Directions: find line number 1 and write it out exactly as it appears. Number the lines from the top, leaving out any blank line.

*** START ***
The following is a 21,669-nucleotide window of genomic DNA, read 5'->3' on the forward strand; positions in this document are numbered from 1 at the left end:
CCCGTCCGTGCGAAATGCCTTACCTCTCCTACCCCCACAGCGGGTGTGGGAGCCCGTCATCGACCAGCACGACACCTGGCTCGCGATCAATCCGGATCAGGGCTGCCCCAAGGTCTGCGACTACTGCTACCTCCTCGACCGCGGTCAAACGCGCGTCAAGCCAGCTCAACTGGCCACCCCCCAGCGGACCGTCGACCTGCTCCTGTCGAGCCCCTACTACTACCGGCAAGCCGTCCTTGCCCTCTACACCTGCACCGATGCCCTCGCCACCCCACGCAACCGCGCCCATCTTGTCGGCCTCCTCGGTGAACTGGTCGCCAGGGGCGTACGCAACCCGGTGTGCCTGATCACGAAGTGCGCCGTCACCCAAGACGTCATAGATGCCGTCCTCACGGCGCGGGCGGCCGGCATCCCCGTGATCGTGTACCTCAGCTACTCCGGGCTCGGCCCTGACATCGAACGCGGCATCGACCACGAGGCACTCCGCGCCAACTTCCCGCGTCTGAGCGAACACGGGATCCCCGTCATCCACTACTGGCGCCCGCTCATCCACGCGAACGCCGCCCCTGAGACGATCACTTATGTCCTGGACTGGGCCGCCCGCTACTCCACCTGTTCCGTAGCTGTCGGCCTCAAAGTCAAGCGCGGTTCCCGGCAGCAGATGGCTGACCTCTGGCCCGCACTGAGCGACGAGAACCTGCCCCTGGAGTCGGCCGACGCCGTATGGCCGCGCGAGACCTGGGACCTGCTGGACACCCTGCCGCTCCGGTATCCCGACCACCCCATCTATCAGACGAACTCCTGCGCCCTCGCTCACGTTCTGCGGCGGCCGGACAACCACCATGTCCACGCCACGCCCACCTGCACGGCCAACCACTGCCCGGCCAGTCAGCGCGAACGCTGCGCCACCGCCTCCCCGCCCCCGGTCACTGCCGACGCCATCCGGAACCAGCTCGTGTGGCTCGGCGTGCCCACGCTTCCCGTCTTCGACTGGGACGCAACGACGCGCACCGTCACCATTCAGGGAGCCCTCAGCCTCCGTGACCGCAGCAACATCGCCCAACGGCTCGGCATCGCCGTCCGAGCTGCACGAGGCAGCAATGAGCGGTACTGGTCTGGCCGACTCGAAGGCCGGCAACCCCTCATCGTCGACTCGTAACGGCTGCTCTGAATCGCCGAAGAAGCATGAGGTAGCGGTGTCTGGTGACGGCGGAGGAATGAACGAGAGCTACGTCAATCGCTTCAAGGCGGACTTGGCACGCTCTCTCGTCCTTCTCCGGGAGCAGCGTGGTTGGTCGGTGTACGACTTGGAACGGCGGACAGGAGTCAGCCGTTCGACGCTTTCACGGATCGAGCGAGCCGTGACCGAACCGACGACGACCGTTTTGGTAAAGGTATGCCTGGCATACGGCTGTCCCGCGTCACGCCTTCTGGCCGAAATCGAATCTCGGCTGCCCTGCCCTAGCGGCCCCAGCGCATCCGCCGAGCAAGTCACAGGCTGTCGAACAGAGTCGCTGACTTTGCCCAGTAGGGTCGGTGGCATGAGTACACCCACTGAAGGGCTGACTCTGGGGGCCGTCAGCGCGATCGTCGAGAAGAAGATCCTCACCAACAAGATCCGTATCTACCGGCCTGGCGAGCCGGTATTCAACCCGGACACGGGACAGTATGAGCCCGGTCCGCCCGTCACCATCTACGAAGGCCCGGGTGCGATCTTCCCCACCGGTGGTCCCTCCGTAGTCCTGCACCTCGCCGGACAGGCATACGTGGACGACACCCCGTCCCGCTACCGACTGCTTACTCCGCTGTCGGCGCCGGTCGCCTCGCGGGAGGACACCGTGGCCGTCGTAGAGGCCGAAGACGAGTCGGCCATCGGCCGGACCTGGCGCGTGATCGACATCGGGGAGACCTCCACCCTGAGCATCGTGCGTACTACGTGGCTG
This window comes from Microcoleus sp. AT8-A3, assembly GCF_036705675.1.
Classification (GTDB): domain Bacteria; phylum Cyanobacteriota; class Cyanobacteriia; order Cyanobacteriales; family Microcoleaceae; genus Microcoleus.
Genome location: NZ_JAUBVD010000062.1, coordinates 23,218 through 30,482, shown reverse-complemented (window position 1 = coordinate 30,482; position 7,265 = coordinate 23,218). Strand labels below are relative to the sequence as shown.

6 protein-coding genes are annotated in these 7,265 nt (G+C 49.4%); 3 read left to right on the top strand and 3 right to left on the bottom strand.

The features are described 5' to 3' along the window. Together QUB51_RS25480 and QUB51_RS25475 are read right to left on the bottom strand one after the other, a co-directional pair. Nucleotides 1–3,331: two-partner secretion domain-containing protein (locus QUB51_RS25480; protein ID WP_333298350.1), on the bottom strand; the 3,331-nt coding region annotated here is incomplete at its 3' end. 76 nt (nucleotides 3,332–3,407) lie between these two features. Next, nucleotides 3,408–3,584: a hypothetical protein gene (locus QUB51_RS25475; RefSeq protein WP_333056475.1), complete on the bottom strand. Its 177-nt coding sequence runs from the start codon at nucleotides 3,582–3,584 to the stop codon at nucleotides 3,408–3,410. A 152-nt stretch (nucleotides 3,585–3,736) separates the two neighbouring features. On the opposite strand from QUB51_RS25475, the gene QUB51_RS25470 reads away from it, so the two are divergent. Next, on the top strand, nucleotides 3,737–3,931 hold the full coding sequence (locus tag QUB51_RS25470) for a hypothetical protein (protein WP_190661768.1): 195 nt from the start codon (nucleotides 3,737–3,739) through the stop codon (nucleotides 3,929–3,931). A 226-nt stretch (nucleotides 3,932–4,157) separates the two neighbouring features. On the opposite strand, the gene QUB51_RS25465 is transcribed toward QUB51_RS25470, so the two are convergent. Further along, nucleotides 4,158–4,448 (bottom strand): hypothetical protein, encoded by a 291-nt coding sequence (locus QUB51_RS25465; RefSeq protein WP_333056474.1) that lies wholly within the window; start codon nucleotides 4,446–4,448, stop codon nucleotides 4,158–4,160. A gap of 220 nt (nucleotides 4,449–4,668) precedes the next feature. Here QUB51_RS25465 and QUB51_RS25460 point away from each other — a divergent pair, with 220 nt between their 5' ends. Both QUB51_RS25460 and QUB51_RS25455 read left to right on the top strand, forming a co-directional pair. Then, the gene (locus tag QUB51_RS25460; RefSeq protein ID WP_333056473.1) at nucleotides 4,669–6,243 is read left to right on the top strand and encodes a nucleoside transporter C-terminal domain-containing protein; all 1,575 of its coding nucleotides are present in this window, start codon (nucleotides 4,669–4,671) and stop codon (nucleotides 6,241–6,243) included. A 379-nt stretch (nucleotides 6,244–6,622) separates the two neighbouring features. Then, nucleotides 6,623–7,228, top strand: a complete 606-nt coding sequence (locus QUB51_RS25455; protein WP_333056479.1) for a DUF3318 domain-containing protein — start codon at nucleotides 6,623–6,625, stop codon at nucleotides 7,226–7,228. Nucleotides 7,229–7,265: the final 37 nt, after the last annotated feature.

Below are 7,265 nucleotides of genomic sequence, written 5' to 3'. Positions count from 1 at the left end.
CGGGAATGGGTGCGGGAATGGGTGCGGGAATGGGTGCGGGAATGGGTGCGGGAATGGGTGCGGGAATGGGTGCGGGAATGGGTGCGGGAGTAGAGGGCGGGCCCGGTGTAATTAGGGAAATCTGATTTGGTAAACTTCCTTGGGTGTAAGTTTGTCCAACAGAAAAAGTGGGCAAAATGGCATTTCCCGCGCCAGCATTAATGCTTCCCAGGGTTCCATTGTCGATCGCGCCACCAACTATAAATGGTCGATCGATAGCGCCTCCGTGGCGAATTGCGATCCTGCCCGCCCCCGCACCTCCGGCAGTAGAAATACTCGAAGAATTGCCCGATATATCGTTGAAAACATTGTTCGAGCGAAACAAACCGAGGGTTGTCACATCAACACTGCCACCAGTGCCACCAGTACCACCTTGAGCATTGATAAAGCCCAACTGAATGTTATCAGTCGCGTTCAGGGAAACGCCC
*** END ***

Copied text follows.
The following is a 21,669-nucleotide window of genomic DNA, read 5'->3' on the forward strand; positions in this document are numbered from 1 at the left end: